The interaction of CRISP-3 and PSP94 was earlier hypothesized to inhibit the ICR domain activity (130). The NMR model and X-ray crystal structure proposed for PSP94-CRISP-3 interaction suggest involvement of one of the beta strands in the SCP domain of CRISP-3 with the terminal beta-strands of PSP94 (106, 132). Recent studies by our group have shown the hinge region along with first alpha-helix of CRISP-3 as the binding interface for terminal beta-strands of PSP94 (123). Thus, the involvement of hinge region of CRISPs in interaction with PSP94 may affect the domain movement of CRISPs regulating the ion-channel regulatory activity. A high sequence similarity between the first alpha-helix of CRISPs as well as the structural similarity in the hinge region due to four conserved cysteine residues indicates that other CRISP family proteins might be interacting with PSP94 through the same binding interface. In continuation, CRISP-2 was also shown to interact with PSP94 in vitro, wherein both proteins were overexpressed in PC3 cells (123). CRISP-2, previously referred to as testis-specific protein 1 (Tpx-1), is a non-glycosylated testis-enriched member that is produced during spermatogenesis (134). Interestingly, human CRISP-3 and CRISP-2 share 71.4. percent sequence identity. In this direction, using affinity pull down, we identified CRISP-2 as one of the probable binding proteins from human sperm to bind to PSP94 (135). Further, we pursued the development of indigenous anti-peptide antibodies against the least conserved ICR region of the CRISP domain in an attempt to distinguish human CRISP-2 from CRISP-3. The presence of CRISP-2 on human sperm was validated using this anti-peptide antibody against peptide 219-231 of CRISP-2. CRISP-2 has not only been shown to have a role in sperm egg interaction (136), but mammalian CRISPs are reported to be involved in sperm maturation, gamete fusion and host defense as well (137). Therefore, there is a possibility that PSP94 may also have a role in sperm function through its interaction with CRISP-2.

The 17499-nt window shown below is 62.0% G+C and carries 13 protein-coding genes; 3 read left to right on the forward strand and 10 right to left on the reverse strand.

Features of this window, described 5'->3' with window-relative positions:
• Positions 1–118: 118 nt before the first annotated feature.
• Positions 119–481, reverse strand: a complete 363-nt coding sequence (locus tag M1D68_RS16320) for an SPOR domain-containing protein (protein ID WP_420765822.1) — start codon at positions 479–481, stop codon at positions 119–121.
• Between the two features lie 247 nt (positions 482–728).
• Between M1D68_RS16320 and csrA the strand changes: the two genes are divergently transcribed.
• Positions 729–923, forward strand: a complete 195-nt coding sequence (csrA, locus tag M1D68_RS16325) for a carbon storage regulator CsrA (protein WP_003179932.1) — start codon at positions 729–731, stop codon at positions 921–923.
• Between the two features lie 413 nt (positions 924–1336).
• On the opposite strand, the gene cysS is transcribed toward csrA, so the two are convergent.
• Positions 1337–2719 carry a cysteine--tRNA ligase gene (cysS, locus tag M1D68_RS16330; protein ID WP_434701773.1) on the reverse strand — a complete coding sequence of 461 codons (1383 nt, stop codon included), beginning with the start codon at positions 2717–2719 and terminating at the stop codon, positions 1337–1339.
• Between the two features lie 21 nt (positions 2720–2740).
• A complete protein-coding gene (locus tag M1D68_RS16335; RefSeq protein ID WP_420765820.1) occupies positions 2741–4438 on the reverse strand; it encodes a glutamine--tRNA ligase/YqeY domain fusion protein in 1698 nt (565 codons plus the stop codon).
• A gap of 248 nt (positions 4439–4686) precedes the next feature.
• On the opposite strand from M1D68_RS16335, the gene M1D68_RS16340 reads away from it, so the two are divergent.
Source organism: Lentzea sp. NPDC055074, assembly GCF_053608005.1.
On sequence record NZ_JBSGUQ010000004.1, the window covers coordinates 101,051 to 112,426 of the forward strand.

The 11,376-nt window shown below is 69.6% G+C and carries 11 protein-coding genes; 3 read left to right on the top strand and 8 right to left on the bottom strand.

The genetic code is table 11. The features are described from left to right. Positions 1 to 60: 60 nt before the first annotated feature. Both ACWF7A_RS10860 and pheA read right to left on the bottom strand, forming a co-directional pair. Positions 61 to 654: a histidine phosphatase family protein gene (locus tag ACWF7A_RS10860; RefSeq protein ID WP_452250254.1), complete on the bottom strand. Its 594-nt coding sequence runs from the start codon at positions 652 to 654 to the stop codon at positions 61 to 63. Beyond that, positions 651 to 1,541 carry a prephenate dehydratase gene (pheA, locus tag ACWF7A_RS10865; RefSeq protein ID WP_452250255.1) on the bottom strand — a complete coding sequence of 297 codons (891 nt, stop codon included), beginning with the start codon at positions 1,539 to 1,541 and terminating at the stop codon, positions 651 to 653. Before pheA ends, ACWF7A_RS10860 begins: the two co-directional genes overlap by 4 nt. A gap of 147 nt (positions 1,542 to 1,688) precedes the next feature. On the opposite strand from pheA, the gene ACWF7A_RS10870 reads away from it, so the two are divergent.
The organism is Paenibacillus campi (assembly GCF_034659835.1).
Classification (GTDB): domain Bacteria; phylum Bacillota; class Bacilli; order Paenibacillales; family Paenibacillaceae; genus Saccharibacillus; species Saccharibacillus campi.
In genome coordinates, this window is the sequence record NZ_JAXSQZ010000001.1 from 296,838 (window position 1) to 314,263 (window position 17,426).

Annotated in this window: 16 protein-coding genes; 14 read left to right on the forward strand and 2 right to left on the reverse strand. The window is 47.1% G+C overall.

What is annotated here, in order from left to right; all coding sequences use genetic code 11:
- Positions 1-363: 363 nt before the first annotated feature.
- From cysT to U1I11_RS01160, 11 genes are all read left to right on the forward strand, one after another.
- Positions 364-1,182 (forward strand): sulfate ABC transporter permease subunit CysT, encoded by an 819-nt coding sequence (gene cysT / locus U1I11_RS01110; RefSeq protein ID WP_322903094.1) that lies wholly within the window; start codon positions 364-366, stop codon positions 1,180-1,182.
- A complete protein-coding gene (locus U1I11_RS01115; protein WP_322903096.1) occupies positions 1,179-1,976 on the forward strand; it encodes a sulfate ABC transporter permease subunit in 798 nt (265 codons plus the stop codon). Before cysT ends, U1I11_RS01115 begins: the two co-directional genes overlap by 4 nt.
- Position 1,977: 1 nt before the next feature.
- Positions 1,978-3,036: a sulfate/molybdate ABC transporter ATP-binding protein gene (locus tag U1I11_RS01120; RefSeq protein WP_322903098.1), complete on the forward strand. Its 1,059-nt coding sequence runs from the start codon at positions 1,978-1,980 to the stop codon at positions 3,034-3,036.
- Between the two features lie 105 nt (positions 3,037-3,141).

11.4. Prostatic acid phosphatase (PAP)

Based on the findings so far, it could be inferred that PSP94 may exist either as a homodimer or heterodimer complexed with its interacting proteins in human semen. Also, the concentration of PSP94 (600-900 mg/L) (21) is many fold higher than CRISP-3 (3-30 mg/L) in seminal plasma (122), which led our group to identify other binding proteins of PSP94 that could help in delineating the mechanism of action of PSP94. During the isolation and purification of PSP94 from human seminal plasma (97), it was observed that the fractions collected subsequent to PSP94-containing fraction continued to show detectable levels of PSP94 when subjected to SDS-PAGE followed by western blotting. This suggested that PSP94 may be present in the bound form with other proteins in these fractions. Subsequently, one of the binding proteins was identified to be PAP and the interaction was predicted to be through the terminal beta sheets of PSP94. Further, this binding interface was revealed to be similar to that of other PSP94 binding partners as CRISP-3 and IgG (124).

Human PAP is one of the predominant proteins secreted by the epithelial cells of the prostate (21, 138). PAP has been suggested to have a physiological role in fertility facilitating liquefaction of semen (139). The serum level of PAP is frequently elevated in patients with PCa and the protein is correlated with tumor progression (140). Previous reports indicate that native PAP exists as a dimer of two catalytically inactive subunits, non-covalently bound together to form an active enzyme (141, 142). Further, PAP is known to inactivate lysophosphatidic acid (LPA) (143), a protein involved in cell proliferation and anti-apoptotic activities (144). Therefore, it could be hypothesized that the PSP94-PAP interaction may prevent dimerization of PAP (active enzyme) and may have a role in PCa progression.